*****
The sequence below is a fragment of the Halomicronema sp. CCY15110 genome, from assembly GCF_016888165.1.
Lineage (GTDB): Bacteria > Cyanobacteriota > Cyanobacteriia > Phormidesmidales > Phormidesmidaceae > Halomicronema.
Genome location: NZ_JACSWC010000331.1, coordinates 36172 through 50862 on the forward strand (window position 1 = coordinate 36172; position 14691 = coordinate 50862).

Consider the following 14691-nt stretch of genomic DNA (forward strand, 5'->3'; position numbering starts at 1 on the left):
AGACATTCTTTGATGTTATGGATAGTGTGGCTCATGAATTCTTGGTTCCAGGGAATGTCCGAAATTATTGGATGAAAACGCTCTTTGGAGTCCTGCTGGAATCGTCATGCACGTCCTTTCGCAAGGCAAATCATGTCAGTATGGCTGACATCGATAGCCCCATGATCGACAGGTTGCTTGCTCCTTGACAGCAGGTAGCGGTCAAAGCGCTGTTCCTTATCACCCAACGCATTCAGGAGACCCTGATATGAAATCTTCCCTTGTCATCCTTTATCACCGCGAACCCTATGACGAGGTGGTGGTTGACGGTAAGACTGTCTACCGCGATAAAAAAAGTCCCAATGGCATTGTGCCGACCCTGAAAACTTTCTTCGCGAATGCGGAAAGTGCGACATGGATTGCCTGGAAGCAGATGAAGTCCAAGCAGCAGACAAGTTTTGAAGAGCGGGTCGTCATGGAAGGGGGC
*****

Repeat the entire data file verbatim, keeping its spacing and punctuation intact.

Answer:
The sequence below is a fragment of the Halomicronema sp. CCY15110 genome, from assembly GCF_016888165.1.
Lineage (GTDB): Bacteria > Cyanobacteriota > Cyanobacteriia > Phormidesmidales > Phormidesmidaceae > Halomicronema.
Genome location: NZ_JACSWC010000331.1, coordinates 36172 through 50862 on the forward strand (window position 1 = coordinate 36172; position 14691 = coordinate 50862).

Consider the following 14691-nt stretch of genomic DNA (forward strand, 5'->3'; position numbering starts at 1 on the left):
AGACATTCTTTGATGTTATGGATAGTGTGGCTCATGAATTCTTGGTTCCAGGGAATGTCCGAAATTATTGGATGAAAACGCTCTTTGGAGTCCTGCTGGAATCGTCATGCACGTCCTTTCGCAAGGCAAATCATGTCAGTATGGCTGACATCGATAGCCCCATGATCGACAGGTTGCTTGCTCCTTGACAGCAGGTAGCGGTCAAAGCGCTGTTCCTTATCACCCAACGCATTCAGGAGACCCTGATATGAAATCTTCCCTTGTCATCCTTTATCACCGCGAACCCTATGACGAGGTGGTGGTTGACGGTAAGACTGTCTACCGCGATAAAAAAAGTCCCAATGGCATTGTGCCGACCCTGAAAACTTTCTTCGCGAATGCGGAAAGTGCGACATGGATTGCCTGGAAGCAGATGAAGTCCAAGCAGCAGACAAGTTTTGAAGAGCGGGTCGTCATGGAAGGGGGC